确切地说，这是什么意思呢？“我们正试图创造一种生物细胞。它同计算机操作系统有一定的等价性，比如可以对一组给定的细胞可以进行无缝再编程，于是可在不 需要改动硬件的情况下执行任何功能，”该项目领导人Natalio Krasnogor教授说，“我们讨论的是一个雄心勃勃的目标，它将导致一个根本性的突破，最终将允许我们急速创造原型，实现并部署全新的、不存在于自然 界的生物实体，使它们适应于全新的应用领域。”
“当前，每次我们需要一个能执行一定新功能的细胞，我们都不得不从零开始创建它；这是个漫长与艰苦的过程。大多数人认为要想改变细胞行为，我们所要做的只 是修改细胞的DNA。但其实不止这么简单——我们常常发现结果 行为是错误的，那时又不得不回到起点，”Krasnogor 进一步解释，“如果AUdACiOuS 项目成功，那么一年之内，我们将能通过计算机对细菌细胞进行编辑，编译，并将程序存储在这些新的细胞中，使之执行。就像是对一台计算机一样，我们正试图创 造一个生物细胞的基本操作系统。”
AUdACiOuS: A Biological Cell Operating System
posted by Thom Holwerda on Fri 11th Nov 2011 18:39 UTC, submitted by fran
Remember yesterday when I said Solaris 11 goes way over my head? Well, today we're talking about where operating systems and biology intersect. Scientists at the University of Nottingham are trying to develop the in vivo biological cell-equivalent of a computer operating system. The project's name is AUdACiOuS.
What does this mean, exactly? "We are looking at creating a cell's equivalent to a computer operating system in such a way that a given group of cells could be seamlessly re-programmed to perform any function without needing to modifying its hardware," explains Professor Natalio Krasnogor, who leads the effort, "We are talking about a highly ambitious goal leading to a fundamental breakthrough that will, ultimately, allow us to rapidly prototype, implement and deploy living entities that are completely new and do not appear in nature, adapting them so they perform new useful functions."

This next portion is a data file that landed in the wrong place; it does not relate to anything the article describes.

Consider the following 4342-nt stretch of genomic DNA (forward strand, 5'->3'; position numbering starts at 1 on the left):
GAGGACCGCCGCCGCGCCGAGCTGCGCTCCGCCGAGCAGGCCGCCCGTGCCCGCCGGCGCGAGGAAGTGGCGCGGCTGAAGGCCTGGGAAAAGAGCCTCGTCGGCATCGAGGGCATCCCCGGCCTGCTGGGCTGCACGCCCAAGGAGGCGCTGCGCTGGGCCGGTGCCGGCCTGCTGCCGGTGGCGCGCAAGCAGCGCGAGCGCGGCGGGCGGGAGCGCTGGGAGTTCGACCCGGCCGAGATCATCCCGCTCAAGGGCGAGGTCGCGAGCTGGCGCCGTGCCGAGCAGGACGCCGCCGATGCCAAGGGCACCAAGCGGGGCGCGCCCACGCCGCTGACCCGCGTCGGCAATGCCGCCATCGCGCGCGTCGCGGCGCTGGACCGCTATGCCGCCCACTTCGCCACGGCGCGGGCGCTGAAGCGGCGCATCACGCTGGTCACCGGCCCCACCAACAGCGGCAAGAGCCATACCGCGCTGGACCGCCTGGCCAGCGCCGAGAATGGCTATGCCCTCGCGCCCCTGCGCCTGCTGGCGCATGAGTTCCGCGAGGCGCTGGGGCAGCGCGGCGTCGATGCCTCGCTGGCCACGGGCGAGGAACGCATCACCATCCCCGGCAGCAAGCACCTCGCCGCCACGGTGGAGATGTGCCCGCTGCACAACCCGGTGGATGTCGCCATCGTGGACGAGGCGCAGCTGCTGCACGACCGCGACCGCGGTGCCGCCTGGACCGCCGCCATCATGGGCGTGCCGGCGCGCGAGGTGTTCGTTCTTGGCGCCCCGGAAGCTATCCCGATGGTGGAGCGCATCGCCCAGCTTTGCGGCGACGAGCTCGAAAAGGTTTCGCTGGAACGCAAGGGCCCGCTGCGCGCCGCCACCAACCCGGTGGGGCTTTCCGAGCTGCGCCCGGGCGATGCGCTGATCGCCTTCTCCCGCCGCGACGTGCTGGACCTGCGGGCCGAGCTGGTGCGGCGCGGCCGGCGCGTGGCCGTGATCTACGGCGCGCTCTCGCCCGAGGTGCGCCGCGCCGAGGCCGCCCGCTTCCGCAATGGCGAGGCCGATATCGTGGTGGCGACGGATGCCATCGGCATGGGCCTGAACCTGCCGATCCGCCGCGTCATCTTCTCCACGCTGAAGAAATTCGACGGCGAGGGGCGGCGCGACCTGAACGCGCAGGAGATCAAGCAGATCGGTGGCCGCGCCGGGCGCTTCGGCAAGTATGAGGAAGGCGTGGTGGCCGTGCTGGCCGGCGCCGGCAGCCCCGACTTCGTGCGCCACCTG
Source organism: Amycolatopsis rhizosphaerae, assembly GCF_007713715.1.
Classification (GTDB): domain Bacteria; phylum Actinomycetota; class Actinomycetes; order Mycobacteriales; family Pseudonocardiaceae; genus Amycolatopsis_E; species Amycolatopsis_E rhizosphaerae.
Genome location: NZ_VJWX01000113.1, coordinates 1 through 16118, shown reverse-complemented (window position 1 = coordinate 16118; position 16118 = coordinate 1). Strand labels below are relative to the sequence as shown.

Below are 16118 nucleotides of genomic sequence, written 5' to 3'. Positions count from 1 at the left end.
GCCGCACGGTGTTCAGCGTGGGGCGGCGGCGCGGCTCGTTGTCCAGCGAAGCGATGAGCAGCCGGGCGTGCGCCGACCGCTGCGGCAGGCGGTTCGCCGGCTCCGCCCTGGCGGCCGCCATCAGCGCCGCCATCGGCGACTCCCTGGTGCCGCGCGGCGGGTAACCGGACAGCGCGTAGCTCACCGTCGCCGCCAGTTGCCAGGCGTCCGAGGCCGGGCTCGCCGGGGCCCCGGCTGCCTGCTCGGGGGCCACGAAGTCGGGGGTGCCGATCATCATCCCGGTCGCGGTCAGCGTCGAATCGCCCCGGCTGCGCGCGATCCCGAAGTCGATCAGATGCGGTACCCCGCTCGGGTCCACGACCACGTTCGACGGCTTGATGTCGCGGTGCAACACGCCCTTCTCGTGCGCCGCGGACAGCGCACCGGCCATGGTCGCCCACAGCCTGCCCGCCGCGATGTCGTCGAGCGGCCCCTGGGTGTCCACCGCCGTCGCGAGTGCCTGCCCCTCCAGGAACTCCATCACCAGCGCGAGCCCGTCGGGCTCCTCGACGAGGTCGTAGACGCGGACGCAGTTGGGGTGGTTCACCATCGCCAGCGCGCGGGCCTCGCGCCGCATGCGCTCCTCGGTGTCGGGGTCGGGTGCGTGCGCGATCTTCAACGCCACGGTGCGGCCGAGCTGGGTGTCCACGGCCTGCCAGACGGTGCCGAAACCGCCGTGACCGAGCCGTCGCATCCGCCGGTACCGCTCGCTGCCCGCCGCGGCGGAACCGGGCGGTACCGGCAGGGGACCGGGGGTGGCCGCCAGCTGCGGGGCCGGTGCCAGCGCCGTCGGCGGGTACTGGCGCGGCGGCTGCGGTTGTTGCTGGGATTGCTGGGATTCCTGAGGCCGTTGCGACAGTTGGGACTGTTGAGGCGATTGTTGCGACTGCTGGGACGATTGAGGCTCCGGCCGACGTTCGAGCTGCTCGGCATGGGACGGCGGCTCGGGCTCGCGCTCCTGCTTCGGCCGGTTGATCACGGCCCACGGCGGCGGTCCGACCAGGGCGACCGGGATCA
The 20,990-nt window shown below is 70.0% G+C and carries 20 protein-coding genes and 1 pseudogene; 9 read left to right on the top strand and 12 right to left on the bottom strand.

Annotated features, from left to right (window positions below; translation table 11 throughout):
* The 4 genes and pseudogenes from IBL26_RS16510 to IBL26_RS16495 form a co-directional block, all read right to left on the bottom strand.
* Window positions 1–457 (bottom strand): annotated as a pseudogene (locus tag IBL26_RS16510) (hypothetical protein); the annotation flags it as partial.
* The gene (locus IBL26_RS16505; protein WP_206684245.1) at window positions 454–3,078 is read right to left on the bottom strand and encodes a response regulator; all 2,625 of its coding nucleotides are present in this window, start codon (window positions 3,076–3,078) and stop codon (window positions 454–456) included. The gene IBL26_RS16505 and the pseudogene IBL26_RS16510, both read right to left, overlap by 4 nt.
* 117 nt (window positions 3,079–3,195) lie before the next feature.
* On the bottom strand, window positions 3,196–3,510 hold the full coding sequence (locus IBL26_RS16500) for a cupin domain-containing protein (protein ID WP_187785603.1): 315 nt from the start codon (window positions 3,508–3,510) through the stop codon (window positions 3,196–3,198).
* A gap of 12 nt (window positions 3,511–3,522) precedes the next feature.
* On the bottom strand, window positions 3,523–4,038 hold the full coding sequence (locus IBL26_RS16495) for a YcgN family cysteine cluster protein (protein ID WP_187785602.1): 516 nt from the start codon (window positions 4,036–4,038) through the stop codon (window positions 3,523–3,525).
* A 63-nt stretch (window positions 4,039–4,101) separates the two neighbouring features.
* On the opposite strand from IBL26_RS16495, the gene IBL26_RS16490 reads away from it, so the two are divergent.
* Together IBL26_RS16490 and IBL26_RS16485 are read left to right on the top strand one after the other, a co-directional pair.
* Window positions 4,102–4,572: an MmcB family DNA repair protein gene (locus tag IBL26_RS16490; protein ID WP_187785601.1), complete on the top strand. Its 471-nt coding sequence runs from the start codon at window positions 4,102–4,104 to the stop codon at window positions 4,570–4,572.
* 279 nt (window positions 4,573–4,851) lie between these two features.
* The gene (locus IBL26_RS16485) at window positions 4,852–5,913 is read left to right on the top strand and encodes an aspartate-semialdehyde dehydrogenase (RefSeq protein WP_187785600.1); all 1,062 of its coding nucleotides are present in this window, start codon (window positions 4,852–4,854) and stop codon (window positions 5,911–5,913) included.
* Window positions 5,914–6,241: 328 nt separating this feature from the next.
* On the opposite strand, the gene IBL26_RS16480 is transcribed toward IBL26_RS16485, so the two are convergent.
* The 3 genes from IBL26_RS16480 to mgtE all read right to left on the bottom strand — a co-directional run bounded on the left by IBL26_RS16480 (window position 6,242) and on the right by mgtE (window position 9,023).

This technology could potentially have a huge impact on the world. It could lead to to the development of new food sources, special drugs tailored to patients, growing new organs for transplant patients. Furthermore, it could be used to solve environmental problems.
"Currently, each time we need a cell that will perform a certain new function we have to recreate it from scratch which is a long and laborious process. Most people think all we have to do to modify behaviour is to modify a cell's DNA but it's not as simple as that - we usually find we get the wrong behaviour and then we are back to square one," Krasnogor further explains, "If we succeed with this AUdACiOuS project, in five years time, we will be programming bacterial cells in the computer and compiling and storing its program into these new cells so they can readily execute them. Like for a computer, we are trying to create a basic operating system for a biological cell."
The research paper, titled "A computational study of liposome logic: towards cellular computing from the bottom up", is available online - although I'm not sure if it's free (my university account took care of it).